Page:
The U.S. economy has slowed due to the coronavirus pandemic and although many have accepted this reality within the past couple of weeks, the trucking industry saw this coming. The industry did not necessarily predict the outbreak of a deadly disease as the reason for a recession, but they did project some type of slowdown, nevertheless. How? Because trucking is the lead indicator of where the rest of the economy is headed as 71% of freight in the U.S. is moved on trucks.
Think about it. The trucking industry participates in all phases of manufacturing. If people are buying less, manufacturers are producing less, and therefore there is less of a need to move goods via freight. In turn if the industry sees a higher demand for truckers, it probably means that manufacturers are making more goods because people are buying more…all indications of economic growth. When the rest of the U.S. is growing or is headed towards a slowdown, the trucking industry experiences the effects first.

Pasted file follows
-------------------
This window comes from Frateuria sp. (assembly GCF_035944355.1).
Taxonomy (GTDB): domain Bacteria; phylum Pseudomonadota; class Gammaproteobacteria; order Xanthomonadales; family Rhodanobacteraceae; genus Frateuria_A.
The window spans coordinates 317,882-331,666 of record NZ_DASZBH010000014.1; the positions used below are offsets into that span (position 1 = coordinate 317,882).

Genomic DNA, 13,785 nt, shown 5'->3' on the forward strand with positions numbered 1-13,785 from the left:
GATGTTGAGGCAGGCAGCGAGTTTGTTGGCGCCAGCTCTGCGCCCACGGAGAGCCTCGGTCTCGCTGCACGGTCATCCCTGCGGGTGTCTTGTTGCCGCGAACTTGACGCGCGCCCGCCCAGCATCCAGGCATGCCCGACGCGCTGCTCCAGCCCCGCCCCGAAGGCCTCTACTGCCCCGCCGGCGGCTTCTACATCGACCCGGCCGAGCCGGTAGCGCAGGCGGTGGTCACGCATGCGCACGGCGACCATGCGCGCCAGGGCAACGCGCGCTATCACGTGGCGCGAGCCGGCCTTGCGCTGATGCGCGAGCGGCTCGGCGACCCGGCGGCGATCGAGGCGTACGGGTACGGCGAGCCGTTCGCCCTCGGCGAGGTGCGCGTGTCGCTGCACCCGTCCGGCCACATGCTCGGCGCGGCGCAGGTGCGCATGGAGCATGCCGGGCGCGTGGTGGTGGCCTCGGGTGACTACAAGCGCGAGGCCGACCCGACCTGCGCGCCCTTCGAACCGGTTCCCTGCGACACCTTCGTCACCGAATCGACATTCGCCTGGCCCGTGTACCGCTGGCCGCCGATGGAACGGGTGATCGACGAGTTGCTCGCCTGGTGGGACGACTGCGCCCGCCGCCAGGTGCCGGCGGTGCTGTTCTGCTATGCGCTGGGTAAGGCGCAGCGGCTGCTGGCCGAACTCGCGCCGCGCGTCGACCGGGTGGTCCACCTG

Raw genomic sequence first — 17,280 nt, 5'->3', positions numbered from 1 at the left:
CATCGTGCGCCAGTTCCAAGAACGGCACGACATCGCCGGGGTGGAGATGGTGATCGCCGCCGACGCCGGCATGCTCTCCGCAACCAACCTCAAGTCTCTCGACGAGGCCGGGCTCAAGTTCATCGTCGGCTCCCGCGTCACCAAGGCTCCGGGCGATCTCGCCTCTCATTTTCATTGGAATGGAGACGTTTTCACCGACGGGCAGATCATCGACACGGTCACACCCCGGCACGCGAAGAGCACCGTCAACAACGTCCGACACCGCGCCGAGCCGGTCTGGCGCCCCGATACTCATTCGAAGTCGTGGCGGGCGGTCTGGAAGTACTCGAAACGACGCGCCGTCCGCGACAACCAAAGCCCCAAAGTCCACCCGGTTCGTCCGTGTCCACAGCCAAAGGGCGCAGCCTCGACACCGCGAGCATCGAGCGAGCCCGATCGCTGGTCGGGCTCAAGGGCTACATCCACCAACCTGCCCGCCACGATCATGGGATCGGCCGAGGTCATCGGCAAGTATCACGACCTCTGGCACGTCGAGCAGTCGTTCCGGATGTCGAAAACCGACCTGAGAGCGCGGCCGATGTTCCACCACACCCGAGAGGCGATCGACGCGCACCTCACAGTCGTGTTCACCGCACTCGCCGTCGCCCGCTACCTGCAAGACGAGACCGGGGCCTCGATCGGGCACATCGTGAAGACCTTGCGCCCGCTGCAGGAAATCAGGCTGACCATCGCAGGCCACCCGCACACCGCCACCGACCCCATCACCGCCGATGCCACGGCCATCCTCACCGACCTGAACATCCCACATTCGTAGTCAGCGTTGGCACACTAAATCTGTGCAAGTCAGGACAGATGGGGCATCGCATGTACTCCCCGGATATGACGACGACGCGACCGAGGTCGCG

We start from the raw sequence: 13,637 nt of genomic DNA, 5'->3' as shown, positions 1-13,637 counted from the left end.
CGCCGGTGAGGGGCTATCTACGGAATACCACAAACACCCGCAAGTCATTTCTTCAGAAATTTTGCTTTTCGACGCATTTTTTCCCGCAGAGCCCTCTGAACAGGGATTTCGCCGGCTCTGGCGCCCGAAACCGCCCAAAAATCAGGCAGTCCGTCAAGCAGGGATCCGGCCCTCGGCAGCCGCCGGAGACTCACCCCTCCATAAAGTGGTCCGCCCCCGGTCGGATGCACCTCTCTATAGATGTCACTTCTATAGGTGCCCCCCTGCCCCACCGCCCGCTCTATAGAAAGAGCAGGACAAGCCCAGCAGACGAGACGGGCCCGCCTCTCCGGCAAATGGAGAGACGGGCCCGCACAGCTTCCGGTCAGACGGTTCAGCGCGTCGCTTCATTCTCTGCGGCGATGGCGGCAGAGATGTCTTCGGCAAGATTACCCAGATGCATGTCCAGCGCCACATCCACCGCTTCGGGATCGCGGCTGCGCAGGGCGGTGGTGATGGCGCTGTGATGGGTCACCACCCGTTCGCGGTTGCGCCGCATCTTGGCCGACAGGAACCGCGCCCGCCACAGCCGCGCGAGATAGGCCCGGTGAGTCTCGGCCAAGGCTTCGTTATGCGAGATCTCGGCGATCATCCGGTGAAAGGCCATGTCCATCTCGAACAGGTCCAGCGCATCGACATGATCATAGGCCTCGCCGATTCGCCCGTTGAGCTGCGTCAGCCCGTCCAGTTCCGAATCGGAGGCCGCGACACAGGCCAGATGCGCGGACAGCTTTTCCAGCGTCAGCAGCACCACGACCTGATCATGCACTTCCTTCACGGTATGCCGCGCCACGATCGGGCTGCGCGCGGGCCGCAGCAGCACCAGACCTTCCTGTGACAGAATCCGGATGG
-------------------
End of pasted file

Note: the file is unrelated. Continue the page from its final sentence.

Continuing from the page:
For example, the trucking industry went into a recession in the second quarter of 2006. What happened less than two years later? The Great Recession of 2008. This time around the trucking industry began to slow in late 2018 and early 2019. Specifically, in the first six months of 2019, 640 trucking companies went bankrupt. With this data, many who are in and pay attention to the industry predicted some type of economic slowdown. Experts in the industry say that the U.S. was already doomed for a recession but now with the coronavirus pandemic in full effect, the recession might be one that is tougher to recover from.
Because truckers play such a significant role in the U.S. economic, look at the trucking industry to predict where we might be headed.
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